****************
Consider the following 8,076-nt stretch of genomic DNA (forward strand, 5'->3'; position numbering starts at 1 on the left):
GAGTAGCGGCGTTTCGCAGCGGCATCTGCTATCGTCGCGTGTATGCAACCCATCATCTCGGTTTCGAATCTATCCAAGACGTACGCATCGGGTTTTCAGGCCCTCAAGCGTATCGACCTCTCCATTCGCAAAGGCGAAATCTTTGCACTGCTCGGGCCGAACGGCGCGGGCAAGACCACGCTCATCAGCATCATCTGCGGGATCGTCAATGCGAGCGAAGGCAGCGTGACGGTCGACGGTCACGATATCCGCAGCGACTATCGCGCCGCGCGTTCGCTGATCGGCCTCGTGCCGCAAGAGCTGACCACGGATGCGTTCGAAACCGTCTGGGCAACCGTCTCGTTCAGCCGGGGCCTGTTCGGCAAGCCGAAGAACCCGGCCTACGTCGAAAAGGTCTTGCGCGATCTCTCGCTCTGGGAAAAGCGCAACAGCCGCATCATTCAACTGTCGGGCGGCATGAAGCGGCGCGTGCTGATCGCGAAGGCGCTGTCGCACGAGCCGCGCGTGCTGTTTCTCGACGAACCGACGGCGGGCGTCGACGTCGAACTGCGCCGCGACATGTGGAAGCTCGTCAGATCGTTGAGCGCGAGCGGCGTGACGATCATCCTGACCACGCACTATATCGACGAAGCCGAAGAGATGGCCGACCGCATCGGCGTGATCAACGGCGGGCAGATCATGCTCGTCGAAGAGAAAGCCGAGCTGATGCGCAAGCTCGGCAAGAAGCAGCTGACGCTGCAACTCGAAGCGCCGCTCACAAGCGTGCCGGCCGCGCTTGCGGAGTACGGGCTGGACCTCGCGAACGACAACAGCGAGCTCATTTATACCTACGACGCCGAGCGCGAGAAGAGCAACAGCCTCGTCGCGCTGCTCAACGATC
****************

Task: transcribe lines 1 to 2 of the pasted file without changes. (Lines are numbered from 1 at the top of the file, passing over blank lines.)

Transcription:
Consider the following 8,076-nt stretch of genomic DNA (forward strand, 5'->3'; position numbering starts at 1 on the left):
GAGTAGCGGCGTTTCGCAGCGGCATCTGCTATCGTCGCGTGTATGCAACCCATCATCTCGGTTTCGAATCTATCCAAGACGTACGCATCGGGTTTTCAGGCCCTCAAGCGTATCGACCTCTCCATTCGCAAAGGCGAAATCTTTGCACTGCTCGGGCCGAACGGCGCGGGCAAGACCACGCTCATCAGCATCATCTGCGGGATCGTCAATGCGAGCGAAGGCAGCGTGACGGTCGACGGTCACGATATCCGCAGCGACTATCGCGCCGCGCGTTCGCTGATCGGCCTCGTGCCGCAAGAGCTGACCACGGATGCGTTCGAAACCGTCTGGGCAACCGTCTCGTTCAGCCGGGGCCTGTTCGGCAAGCCGAAGAACCCGGCCTACGTCGAAAAGGTCTTGCGCGATCTCTCGCTCTGGGAAAAGCGCAACAGCCGCATCATTCAACTGTCGGGCGGCATGAAGCGGCGCGTGCTGATCGCGAAGGCGCTGTCGCACGAGCCGCGCGTGCTGTTTCTCGACGAACCGACGGCGGGCGTCGACGTCGAACTGCGCCGCGACATGTGGAAGCTCGTCAGATCGTTGAGCGCGAGCGGCGTGACGATCATCCTGACCACGCACTATATCGACGAAGCCGAAGAGATGGCCGACCGCATCGGCGTGATCAACGGCGGGCAGATCATGCTCGTCGAAGAGAAAGCCGAGCTGATGCGCAAGCTCGGCAAGAAGCAGCTGACGCTGCAACTCGAAGCGCCGCTCACAAGCGTGCCGGCCGCGCTTGCGGAGTACGGGCTGGACCTCGCGAACGACAACAGCGAGCTCATTTATACCTACGACGCCGAGCGCGAGAAGAGCAACAGCCTCGTCGCGCTGCTCAACGATC